Thurs - Elliptical with hip work
Fri - Spin bike
Sat - Aqua jogging

To help my pre-op activities, I bought a pair of Hoka One One Bondis. I really wanted something with more impact protection than what I had been wearing - they are running shoes known for their (almost comical) amount of cushion. They also have a small drop from heel-to-toe unlike common running shoes, which I liked. I did the elliptical today and I definitely noticed less overall ache afterwards.   I wore them for most of the day, as well, as they were really comfortable and kind to my hip.

Hippy Chick

Yep, I'm a hippy chick.  I don't mean this as a treehugger sort of reference (even though I am that kind of hippy chick as well).

The adductor tendonitis that I'd been fighting for 6 months was finally correctly diagnosed as a torn hip labrum.  Part of the struggle with this injury is that it can act like a lot of other things - low back pain, hip pain, groin pain... The only real diagnostic tool is a magnetic resonance arthrogram (MRA), which is an MRI after a radioactive dye has been injected directly into the hip joint.

The answer is not as simple as "just" a torn hip labrum, as those who go through this quickly realize.  The bigger issue is why it tore.   Typically people will start complaining of hip/groin pain without any direct trauma or accident to blame.   The analysis turns to the hip structure itself and the myriad of issues that can cause improper alignment or improper motion within the joint such as hip dysplasia, retroversion and anteversion, and femoroacetabular impingement, or some combination of the three. Under normal circumstances, the labrum shouldn't be at risk of tearing.

In addition to the multitude of reasons why the labrum has been damaged, there is the high risk of further degradation to the hip once it has, as the labrum offers protection to the hip joint.   Damage to the cartilage is not uncommon with hip labrum tears, particularly ones that have gone undiagnosed for a long time.

And so, with the complexity of the diagnosis, so begins the quest of figuring out what to do.  There are a number of "hippy" related groups, blogs and forums out there, with a wealth of information and a wealth of ways to scare yourself silly about your prognosis.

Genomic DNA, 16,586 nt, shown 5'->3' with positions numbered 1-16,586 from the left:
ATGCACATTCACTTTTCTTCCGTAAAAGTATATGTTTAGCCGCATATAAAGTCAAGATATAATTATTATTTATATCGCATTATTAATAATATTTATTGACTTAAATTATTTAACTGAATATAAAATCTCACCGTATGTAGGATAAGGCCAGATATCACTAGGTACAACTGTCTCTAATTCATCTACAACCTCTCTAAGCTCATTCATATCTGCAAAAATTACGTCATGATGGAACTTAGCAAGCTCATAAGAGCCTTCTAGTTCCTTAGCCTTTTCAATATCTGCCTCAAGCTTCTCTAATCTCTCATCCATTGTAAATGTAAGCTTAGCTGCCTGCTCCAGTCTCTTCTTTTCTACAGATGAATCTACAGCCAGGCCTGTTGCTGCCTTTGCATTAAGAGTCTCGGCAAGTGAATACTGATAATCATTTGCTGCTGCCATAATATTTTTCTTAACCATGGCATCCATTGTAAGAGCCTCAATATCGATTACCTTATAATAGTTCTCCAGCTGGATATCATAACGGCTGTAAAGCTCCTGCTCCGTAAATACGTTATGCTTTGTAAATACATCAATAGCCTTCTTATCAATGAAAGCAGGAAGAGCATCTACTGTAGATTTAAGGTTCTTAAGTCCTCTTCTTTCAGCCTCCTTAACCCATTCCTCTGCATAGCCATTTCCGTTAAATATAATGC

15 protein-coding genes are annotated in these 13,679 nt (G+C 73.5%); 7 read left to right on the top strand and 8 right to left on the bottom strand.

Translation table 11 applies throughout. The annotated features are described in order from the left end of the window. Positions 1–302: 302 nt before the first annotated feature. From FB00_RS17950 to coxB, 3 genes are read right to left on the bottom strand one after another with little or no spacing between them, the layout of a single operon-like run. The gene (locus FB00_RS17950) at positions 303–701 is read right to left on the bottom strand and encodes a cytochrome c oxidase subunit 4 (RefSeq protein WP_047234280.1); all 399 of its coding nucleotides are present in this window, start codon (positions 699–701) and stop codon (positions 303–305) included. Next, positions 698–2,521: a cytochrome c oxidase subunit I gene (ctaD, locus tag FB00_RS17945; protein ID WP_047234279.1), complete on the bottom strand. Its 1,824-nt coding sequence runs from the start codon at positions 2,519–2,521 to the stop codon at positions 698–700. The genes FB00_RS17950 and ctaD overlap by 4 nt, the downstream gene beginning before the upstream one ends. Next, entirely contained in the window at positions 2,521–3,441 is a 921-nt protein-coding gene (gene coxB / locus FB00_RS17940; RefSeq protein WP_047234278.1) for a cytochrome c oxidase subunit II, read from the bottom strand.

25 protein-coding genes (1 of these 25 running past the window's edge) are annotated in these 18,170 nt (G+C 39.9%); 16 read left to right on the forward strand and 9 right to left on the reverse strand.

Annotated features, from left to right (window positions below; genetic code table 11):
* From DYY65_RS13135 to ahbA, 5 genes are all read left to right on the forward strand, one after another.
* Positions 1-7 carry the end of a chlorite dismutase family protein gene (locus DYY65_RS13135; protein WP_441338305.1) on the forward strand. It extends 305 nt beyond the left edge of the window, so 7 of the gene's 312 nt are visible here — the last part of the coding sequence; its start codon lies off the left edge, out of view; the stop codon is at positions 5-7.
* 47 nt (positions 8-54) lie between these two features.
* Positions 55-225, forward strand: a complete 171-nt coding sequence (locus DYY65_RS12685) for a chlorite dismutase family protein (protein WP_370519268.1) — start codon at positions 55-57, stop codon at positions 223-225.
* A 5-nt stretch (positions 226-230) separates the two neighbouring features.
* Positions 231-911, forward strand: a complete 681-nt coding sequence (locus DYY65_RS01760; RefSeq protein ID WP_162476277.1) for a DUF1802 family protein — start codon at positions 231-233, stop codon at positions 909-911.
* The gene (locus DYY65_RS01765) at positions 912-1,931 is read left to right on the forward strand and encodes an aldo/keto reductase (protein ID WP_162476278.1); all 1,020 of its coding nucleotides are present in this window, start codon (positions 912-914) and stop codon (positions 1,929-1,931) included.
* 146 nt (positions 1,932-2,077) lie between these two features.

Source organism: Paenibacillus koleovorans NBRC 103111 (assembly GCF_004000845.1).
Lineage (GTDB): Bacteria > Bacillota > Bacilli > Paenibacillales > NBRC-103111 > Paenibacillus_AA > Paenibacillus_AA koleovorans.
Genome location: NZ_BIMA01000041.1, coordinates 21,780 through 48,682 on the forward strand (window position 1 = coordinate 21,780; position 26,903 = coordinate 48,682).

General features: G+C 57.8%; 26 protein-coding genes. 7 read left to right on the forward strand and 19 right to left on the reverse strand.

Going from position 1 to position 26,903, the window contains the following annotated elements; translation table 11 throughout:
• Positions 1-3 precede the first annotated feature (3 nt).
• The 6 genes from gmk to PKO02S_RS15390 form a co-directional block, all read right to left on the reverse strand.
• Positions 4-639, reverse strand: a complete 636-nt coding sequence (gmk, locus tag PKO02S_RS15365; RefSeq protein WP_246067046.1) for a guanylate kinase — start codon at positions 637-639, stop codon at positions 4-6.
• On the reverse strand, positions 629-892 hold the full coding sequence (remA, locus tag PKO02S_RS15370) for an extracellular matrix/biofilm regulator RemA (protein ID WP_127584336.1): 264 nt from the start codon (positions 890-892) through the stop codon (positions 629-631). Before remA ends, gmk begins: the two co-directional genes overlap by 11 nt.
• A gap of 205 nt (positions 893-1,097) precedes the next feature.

These have been most helpful:

Here is my MRA image showing the suspected labrum tear (in the red box).  The MRA also showed that my psoas tendon is pressed right up against the hip joint, which can also cause the labrum to tear.  There was also some cartilage damage.

And here is my x-ray showing a potential cam (too much bone on the femur) and pincer (too much bone on the acetabulum) impingements.  These bony structures eat at the labrum, eventually leading to the labrum shredding or tearing.  The x-ray also shows a slight "crossover" sign, meaning that the front of my socket is a little deeper than the back (called retroversion), causing the femur to preferentially face outwards a bit (though X-rays are not the best way to fully diagnose this).  This can also cause abnormal wear and tear on the labrum.

I met with the surgeon on Tuesday, and he was really clear that the imaging can only show so much and the damage internally can be worse or better than what the images show.   Based on my exam, the MRA and X-rays, here is what he is suggesting for my surgery:

  1. Labrum repair
  2. Removal of the pincer impingment (shaving down the bone so it no longer pinches the labrum)
  3. Partial release of the psoas muscle
  4. Microfracture, if the cartilage has been significantly damaged
Rehab will approximately take 3-4 months, but he feels the prognosis is good because, as he said, I am "young and thin".    It's a long road, but the dr believes it will only continue to get worse so it's best to take care of this now.